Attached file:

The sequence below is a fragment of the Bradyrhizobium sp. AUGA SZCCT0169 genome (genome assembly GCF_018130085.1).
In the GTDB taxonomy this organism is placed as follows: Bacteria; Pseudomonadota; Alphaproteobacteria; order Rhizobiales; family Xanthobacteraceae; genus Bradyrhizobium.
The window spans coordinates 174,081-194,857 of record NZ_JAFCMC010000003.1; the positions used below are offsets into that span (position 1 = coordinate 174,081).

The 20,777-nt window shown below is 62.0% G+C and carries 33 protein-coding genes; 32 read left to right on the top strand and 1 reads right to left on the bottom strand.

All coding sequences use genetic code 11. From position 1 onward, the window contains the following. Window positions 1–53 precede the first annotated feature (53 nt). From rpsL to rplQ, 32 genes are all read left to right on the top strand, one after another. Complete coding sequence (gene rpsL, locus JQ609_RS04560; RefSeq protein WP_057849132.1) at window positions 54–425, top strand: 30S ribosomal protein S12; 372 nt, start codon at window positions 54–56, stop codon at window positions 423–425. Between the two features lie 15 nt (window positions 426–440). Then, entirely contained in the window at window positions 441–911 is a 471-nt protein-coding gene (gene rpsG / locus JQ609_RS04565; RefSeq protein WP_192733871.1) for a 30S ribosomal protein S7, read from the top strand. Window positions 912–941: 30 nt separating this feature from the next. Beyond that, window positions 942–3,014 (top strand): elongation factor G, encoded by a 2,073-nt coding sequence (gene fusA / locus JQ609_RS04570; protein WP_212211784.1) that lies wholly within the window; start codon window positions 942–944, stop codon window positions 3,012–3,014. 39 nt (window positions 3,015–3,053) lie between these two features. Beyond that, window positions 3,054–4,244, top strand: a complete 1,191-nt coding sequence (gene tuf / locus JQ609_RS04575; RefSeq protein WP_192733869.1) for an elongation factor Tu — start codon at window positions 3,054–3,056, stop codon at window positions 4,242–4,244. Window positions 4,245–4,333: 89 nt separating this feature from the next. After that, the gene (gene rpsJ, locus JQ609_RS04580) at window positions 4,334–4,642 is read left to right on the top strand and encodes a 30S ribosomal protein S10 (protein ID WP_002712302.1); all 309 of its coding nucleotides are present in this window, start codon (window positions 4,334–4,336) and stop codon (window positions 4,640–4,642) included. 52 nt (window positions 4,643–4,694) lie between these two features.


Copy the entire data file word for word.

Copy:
The sequence below is a fragment of the Bradyrhizobium sp. AUGA SZCCT0169 genome (genome assembly GCF_018130085.1).
In the GTDB taxonomy this organism is placed as follows: Bacteria; Pseudomonadota; Alphaproteobacteria; order Rhizobiales; family Xanthobacteraceae; genus Bradyrhizobium.
The window spans coordinates 174,081-194,857 of record NZ_JAFCMC010000003.1; the positions used below are offsets into that span (position 1 = coordinate 174,081).

The 20,777-nt window shown below is 62.0% G+C and carries 33 protein-coding genes; 32 read left to right on the top strand and 1 reads right to left on the bottom strand.

All coding sequences use genetic code 11. From position 1 onward, the window contains the following. Window positions 1–53 precede the first annotated feature (53 nt). From rpsL to rplQ, 32 genes are all read left to right on the top strand, one after another. Complete coding sequence (gene rpsL, locus JQ609_RS04560; RefSeq protein WP_057849132.1) at window positions 54–425, top strand: 30S ribosomal protein S12; 372 nt, start codon at window positions 54–56, stop codon at window positions 423–425. Between the two features lie 15 nt (window positions 426–440). Then, entirely contained in the window at window positions 441–911 is a 471-nt protein-coding gene (gene rpsG / locus JQ609_RS04565; RefSeq protein WP_192733871.1) for a 30S ribosomal protein S7, read from the top strand. Window positions 912–941: 30 nt separating this feature from the next. Beyond that, window positions 942–3,014 (top strand): elongation factor G, encoded by a 2,073-nt coding sequence (gene fusA / locus JQ609_RS04570; protein WP_212211784.1) that lies wholly within the window; start codon window positions 942–944, stop codon window positions 3,012–3,014. 39 nt (window positions 3,015–3,053) lie between these two features. Beyond that, window positions 3,054–4,244, top strand: a complete 1,191-nt coding sequence (gene tuf / locus JQ609_RS04575; RefSeq protein WP_192733869.1) for an elongation factor Tu — start codon at window positions 3,054–3,056, stop codon at window positions 4,242–4,244. Window positions 4,245–4,333: 89 nt separating this feature from the next. After that, the gene (gene rpsJ, locus JQ609_RS04580) at window positions 4,334–4,642 is read left to right on the top strand and encodes a 30S ribosomal protein S10 (protein ID WP_002712302.1); all 309 of its coding nucleotides are present in this window, start codon (window positions 4,334–4,336) and stop codon (window positions 4,640–4,642) included. 52 nt (window positions 4,643–4,694) lie between these two features.